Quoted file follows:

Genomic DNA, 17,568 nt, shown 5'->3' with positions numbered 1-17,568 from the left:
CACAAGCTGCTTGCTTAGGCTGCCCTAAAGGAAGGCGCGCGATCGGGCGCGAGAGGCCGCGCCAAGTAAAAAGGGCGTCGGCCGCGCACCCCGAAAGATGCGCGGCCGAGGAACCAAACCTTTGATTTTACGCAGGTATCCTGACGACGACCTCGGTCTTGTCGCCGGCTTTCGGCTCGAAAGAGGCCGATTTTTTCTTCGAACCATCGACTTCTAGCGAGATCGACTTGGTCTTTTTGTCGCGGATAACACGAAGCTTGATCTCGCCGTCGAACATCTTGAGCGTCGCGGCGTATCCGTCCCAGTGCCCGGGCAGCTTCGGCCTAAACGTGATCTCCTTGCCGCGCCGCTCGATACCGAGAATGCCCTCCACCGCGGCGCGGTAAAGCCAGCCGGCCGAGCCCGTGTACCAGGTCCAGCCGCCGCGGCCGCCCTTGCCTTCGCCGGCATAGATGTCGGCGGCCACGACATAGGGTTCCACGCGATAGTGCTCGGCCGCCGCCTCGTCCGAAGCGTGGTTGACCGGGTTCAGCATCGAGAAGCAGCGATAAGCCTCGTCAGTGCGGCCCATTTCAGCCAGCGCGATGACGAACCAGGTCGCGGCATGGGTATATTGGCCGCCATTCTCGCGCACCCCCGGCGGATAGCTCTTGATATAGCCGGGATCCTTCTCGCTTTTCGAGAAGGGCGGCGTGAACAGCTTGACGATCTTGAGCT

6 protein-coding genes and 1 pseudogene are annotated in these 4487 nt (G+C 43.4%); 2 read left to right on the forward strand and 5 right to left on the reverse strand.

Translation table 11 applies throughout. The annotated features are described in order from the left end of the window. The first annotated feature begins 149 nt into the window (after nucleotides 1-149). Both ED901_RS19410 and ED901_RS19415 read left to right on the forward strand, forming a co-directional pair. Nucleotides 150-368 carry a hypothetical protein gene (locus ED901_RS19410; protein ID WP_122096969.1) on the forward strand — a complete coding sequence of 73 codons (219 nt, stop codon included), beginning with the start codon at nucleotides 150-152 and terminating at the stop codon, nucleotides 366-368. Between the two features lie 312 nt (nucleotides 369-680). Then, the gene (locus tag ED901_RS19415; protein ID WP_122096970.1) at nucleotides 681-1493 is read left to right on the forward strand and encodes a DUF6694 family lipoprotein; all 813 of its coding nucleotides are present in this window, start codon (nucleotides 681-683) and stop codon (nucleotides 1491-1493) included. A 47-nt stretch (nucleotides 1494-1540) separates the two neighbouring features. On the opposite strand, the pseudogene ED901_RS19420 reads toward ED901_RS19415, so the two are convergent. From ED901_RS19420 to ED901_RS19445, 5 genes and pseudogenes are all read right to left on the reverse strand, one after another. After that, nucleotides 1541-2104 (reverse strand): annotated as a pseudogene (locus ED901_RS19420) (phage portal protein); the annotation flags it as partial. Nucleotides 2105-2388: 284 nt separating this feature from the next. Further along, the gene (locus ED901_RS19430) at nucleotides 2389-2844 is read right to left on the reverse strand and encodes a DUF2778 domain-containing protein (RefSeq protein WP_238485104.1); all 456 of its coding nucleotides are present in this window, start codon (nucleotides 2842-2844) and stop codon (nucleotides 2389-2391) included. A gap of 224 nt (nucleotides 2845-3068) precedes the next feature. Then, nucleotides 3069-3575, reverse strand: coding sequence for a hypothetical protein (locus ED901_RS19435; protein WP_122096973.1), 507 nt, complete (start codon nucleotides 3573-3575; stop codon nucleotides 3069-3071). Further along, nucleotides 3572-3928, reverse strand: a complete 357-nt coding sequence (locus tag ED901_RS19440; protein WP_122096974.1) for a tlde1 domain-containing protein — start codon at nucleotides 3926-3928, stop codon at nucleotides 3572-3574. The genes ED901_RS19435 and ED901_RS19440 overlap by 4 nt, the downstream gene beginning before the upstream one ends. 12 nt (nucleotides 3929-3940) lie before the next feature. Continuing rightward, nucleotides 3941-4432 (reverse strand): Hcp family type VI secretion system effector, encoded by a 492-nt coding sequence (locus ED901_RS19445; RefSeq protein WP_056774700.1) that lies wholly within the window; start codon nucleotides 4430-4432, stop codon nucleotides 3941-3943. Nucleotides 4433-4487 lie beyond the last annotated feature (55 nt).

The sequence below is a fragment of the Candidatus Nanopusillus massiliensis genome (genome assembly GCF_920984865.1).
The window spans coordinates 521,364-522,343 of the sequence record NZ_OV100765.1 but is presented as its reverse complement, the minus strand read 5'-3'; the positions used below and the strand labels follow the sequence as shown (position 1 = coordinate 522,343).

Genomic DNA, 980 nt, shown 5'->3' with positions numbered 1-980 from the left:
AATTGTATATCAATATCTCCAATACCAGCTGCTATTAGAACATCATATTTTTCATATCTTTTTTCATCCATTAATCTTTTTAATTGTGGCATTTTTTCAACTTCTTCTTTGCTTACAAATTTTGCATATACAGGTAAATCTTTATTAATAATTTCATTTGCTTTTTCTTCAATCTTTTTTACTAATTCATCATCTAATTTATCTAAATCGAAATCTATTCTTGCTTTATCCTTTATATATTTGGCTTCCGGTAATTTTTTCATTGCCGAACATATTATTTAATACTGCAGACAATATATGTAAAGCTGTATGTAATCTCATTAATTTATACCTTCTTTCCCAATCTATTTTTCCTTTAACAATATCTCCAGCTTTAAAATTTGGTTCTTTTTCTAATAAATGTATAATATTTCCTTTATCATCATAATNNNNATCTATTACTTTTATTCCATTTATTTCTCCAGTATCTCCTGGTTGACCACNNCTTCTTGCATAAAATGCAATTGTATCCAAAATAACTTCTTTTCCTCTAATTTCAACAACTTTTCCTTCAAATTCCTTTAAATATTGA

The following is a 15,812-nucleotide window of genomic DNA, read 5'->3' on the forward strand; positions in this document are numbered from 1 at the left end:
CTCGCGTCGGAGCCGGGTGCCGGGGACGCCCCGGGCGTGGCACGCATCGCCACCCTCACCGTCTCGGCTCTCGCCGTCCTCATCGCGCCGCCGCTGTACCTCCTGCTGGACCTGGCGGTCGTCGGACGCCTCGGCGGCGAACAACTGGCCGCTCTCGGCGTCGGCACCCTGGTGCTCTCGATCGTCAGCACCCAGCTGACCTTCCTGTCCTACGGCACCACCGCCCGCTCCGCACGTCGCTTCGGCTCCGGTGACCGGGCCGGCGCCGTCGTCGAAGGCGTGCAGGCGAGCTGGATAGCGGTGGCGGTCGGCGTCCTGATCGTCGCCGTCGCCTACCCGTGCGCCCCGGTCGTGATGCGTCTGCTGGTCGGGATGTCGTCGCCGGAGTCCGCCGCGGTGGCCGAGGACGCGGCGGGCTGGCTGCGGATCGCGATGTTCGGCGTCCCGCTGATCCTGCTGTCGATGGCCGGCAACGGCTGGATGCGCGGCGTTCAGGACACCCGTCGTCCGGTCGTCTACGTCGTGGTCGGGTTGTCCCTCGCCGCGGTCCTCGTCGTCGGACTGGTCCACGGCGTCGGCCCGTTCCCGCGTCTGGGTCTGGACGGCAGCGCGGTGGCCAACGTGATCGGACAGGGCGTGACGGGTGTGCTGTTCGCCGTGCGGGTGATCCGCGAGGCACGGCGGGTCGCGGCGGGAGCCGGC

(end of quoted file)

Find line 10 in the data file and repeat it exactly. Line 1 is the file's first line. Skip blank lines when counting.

CTCGCGTCGGAGCCGGGTGCCGGGGACGCCCCGGGCGTGGCACGCATCGCCACCCTCACCGTCTCGGCTCTCGCCGTCCTCATCGCGCCGCCGCTGTACCTCCTGCTGGACCTGGCGGTCGTCGGACGCCTCGGCGGCGAACAACTGGCCGCTCTCGGCGTCGGCACCCTGGTGCTCTCGATCGTCAGCACCCAGCTGACCTTCCTGTCCTACGGCACCACCGCCCGCTCCGCACGTCGCTTCGGCTCCGGTGACCGGGCCGGCGCCGTCGTCGAAGGCGTGCAGGCGAGCTGGATAGCGGTGGCGGTCGGCGTCCTGATCGTCGCCGTCGCCTACCCGTGCGCCCCGGTCGTGATGCGTCTGCTGGTCGGGATGTCGTCGCCGGAGTCCGCCGCGGTGGCCGAGGACGCGGCGGGCTGGCTGCGGATCGCGATGTTCGGCGTCCCGCTGATCCTGCTGTCGATGGCCGGCAACGGCTGGATGCGCGGCGTTCAGGACACCCGTCGTCCGGTCGTCTACGTCGTGGTCGGGTTGTCCCTCGCCGCGGTCCTCGTCGTCGGACTGGTCCACGGCGTCGGCCCGTTCCCGCGTCTGGGTCTGGACGGCAGCGCGGTGGCCAACGTGATCGGACAGGGCGTGACGGGTGTGCTGTTCGCCGTGCGGGTGATCCGCGAGGCACGGCGGGTCGCGGCGGGAGCCGGC